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The case for the /usr merge

The case for the /usr merge

Posted Jan 31, 2012 17:36 UTC (Tue) by raven667 (subscriber, #5198)
In reply to: The case for the /usr merge by wookey
Parent article: The case for the /usr merge

In the common case where /usr is not its own filesystem then it's a simplifying cleanup and a noop for reliability and where /usr is a separate filesystem then making sure you have to tools to mount it in initrd, same as you already need tools to mount the root filesystem. Basically its simpler to make sure the appropriate tools are available in an initrd, which only needs a working bootloader to load, than to limit the design of the system so that the rootfs and /usr must be available without tools to set them up. If you already have an initrd then duplicating that functionality in the root filesystem isn't necessary and if you don't have an initrd then the root filesystem and /usr need to be mountable by the bare kernel without tools.

Is any of that a good explanation?


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The case for the /usr merge

Posted Jan 31, 2012 21:44 UTC (Tue) by wookey (subscriber, #5501) [Link]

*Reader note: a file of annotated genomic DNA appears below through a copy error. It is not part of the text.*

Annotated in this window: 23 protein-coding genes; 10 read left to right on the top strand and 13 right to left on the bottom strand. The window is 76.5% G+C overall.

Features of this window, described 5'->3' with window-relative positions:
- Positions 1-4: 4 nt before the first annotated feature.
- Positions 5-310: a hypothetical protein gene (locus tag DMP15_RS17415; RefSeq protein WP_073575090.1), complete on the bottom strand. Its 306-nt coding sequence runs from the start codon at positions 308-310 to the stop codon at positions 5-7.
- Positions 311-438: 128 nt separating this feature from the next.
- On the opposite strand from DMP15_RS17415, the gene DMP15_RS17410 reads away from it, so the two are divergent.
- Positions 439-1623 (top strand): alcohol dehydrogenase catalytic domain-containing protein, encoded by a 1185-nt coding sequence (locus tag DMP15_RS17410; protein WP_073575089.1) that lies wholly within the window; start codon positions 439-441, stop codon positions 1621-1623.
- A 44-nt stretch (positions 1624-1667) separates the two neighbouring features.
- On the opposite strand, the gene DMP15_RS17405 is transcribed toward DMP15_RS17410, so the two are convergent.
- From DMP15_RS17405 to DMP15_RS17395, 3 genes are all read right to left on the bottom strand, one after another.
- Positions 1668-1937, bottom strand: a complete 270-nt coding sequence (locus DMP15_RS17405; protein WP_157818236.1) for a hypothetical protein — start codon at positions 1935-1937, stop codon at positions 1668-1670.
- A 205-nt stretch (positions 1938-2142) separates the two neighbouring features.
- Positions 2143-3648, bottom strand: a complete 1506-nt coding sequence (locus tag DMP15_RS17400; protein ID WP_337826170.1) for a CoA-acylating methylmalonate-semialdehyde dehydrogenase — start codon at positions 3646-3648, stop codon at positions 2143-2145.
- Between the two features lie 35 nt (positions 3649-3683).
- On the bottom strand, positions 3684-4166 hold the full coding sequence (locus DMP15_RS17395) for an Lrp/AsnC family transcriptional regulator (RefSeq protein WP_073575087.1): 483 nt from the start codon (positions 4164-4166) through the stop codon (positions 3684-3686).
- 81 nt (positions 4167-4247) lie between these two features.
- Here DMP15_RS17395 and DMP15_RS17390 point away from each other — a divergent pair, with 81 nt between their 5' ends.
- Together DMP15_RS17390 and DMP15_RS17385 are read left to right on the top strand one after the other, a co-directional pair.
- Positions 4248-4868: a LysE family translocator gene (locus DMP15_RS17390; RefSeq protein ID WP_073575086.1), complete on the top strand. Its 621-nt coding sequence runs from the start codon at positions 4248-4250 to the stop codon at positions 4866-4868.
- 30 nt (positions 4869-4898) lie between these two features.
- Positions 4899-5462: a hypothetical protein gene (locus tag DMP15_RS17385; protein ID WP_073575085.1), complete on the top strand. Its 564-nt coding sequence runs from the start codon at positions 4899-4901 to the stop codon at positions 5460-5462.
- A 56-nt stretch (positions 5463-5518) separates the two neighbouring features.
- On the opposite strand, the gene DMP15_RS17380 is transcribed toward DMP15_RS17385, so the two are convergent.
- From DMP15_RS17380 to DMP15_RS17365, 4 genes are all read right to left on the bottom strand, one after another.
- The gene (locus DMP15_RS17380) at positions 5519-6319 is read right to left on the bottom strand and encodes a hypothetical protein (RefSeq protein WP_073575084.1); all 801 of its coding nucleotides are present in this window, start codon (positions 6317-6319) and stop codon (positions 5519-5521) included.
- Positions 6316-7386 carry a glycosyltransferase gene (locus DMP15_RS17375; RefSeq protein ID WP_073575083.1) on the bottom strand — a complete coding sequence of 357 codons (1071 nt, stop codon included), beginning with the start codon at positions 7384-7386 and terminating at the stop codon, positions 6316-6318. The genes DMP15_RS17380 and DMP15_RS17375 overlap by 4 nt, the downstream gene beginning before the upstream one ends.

Yes, thank you. Put like that I can't see any reason to object to it.

Now lets see what I think after reading the other 250(!) comments...

The case for the /usr merge

Posted Feb 2, 2012 5:44 UTC (Thu) by thedevil (guest, #32913) [Link]

"if you don't have an initrd then the root filesystem and /usr need to
be mountable by the bare kernel without tools"

'Scuse me, I don't follow this part. / yes, /usr no. They can be very
different, after all, /usr can be a network filesystem or more generally
just require a kernel module to mount. Isn't that what the whole debate
is about?

The case for the /usr merge

Posted Feb 2, 2012 7:06 UTC (Thu) by raven667 (subscriber, #5198) [Link]

The point is that the initrd is the appropriate place to put those tools as it can be reliably loaded using he same method as he kernel. You could have a root filesystem that requires a module or network mount so you already need to support this kind of complexity in the initrd. If you don't want an initrd for some reason then this naturally limits the filesystem setup you can boot off of.

The problem with maintaining a split system is that it is currently broken on the major systems and has been for some time. At least a dozen binaries in the base system depend on resources in /usr. Fixing it by moving more of the system into the root directories seems more complex and prone to breakage than relying on the toolkit in initrd. Since all the tools you need are already in the initrd, maintining the /sbin /usr/sbin split doesn't have a point. Getting rid of the split makes the system simpler and more flexible so it seems like the right choice


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